Update: July 26, 2019
This section of the forum is now closed; we are working on a new support model for WDL that we will share here shortly. For Cromwell-specific issues, see the Cromwell docs and post questions on Github.

Standard Library

Geraldine_VdAuweraGeraldine_VdAuwera Cambridge, MAMember, Administrator, Broadie admin

File stdout()

Returns a File reference to the stdout that this task generated.

File stderr()

Returns a File reference to the stderr that this task generated.

Array[String] read_lines(String|File)

Given a file-like object (String, File) as a parameter, this will read each line as a string and return an Array[String] representation of the lines in the file.

The order of the lines in the returned Array[String] must be the order in which the lines appear in the file-like object.

This task would grep through a file and return all strings that matched the pattern:

task do_stuff {
  String pattern
  File file
  command {
    grep '${pattern}' ${file}
  }
  output {
    Array[String] matches = read_lines(stdout())
  }
}

Array[Array[String]] read_tsv(String|File)

the read_tsv() function takes one parameter, which is a file-like object (String, File) and returns an Array[Array[String]] representing the table from the TSV file.

If the parameter is a String, this is assumed to be a local file path relative to the current working directory of the task.

For example, if I write a task that outputs a file to ./results/file_list.tsv, and my task is defined as:

task do_stuff {
  File file
  command {
    python do_stuff.py ${file}
  }
  output {
    Array[Array[String]] output_table = read_tsv("./results/file_list.tsv")
  }
}

Then when the task finishes, to fulfull the outputs_table variable, ./results/file_list.tsv must be a valid TSV file or an error will be reported.

Map[String, String] read_map(String|File)

Given a file-like object (String, File) as a parameter, this will read each line from a file and expect the line to have the format col1\tcol2. In other words, the file-like object must be a two-column TSV file.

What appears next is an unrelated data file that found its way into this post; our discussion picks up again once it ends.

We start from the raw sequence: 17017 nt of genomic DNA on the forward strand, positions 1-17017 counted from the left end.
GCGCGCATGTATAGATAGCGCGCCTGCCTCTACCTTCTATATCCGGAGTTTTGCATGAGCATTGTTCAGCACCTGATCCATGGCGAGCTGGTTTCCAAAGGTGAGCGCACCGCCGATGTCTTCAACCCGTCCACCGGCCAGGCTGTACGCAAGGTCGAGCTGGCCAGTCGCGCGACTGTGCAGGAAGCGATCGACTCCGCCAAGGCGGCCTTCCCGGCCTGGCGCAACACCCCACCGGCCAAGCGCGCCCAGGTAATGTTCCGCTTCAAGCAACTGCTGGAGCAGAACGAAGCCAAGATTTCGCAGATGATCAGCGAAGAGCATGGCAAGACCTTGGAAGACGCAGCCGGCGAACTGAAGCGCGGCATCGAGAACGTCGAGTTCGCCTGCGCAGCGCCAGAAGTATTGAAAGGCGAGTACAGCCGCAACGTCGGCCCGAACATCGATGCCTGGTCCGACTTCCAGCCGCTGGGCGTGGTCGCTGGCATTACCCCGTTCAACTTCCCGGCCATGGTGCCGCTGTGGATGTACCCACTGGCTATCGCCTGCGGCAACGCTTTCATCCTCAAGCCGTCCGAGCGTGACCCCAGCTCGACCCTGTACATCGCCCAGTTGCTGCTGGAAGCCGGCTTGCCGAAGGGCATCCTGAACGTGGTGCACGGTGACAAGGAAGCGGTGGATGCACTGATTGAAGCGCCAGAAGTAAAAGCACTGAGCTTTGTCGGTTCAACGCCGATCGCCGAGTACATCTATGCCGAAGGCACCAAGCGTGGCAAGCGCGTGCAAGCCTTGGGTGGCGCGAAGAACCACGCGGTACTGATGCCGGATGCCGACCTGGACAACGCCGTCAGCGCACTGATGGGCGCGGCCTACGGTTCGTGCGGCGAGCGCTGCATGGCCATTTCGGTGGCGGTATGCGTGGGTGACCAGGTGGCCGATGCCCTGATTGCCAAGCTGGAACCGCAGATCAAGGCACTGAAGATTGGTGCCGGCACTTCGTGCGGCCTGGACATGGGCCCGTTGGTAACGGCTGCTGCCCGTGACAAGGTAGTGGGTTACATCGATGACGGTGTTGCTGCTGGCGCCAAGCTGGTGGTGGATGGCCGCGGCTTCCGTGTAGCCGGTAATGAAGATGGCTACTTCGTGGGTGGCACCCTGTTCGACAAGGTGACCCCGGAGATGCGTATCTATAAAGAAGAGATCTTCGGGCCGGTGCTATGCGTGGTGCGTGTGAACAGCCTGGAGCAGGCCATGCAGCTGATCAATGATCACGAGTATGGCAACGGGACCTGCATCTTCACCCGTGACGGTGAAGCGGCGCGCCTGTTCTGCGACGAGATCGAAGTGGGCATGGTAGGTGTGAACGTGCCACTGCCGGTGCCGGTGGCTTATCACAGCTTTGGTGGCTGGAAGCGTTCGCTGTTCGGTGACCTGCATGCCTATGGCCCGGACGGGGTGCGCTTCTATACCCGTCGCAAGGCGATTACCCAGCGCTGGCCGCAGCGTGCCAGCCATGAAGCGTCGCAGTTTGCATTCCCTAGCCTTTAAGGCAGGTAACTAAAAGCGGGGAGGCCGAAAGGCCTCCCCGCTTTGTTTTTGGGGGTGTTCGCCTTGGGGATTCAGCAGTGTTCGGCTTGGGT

This task would grep through a file and return all strings that matched the pattern:

The following task would write a two-column TSV to standard out and that would be interpreted as a Map[String, String]:

task do_stuff {
  String flags
  File file
  command {
    ./script --flags=${flags} ${file}
  }
  output {
    Map[String, String] mapping = read_map(stdout())
  }
}

Object read_object(String|File)

Given a file-like object that contains a 2-row and n-column TSV file, this function will turn that into an Object.

task test {
  command <<<
    python <<CODE
    print('\t'.join(["key_{}".format(i) for i in range(3)]))
    print('\t'.join(["value_{}".format(i) for i in range(3)]))
    CODE
  >>>
  output {
    Object my_obj = read_object(stdout())
  }
}

The command will output to stdout the following:

key_1\tkey_2\tkey_3
value_1\tvalue_2\tvalue_3

Which would be turned into an Object in WDL that would look like this:

Attribute Value
key_1 "value_1"
key_2 "value_2"
key_3 "value_3"

Array[Object] read_objects(String|File)

Given a file-like object that contains a 2-row and n-column TSV file, this function will turn that into an Object.

task test {
  command <<<
    python <<CODE
    print('\t'.join(["key_{}".format(i) for i in range(3)]))
    print('\t'.join(["value_{}".format(i) for i in range(3)]))
    print('\t'.join(["value_{}".format(i) for i in range(3)]))
    print('\t'.join(["value_{}".format(i) for i in range(3)]))
    CODE
  >>>
  output {
    Array[Object] my_obj = read_objects(stdout())
  }
}

The command will output to stdout the following:

key_1\tkey_2\tkey_3
value_1\tvalue_2\tvalue_3
value_1\tvalue_2\tvalue_3
value_1\tvalue_2\tvalue_3

Which would be turned into an Array[Object] in WDL that would look like this:

Index Attribute Value
0 key_1 "value_1"
key_2 "value_2"
key_3 "value_3"
1 key_1 "value_1"
key_2 "value_2"
key_3 "value_3"
2 key_1 "value_1"
key_2 "value_2"
key_3 "value_3"

mixed read_json(String|File)

the read_json() function takes one parameter, which is a file-like object (String, File) and returns a data type which matches the data structure in the JSON file. The mapping of JSON type to WDL type is:

JSON Type WDL Type
object Map[String, ?]
array Array[?]
number Int or Float
string String
boolean Boolean
null ???

If the parameter is a String, this is assumed to be a local file path relative to the current working directory of the task.

For example, if I write a task that outputs a file to ./results/file_list.json, and my task is defined as:

task do_stuff {
  File file
  command {
    python do_stuff.py ${file}
  }
  output {
    Map[String, String] output_table = read_json("./results/file_list.json")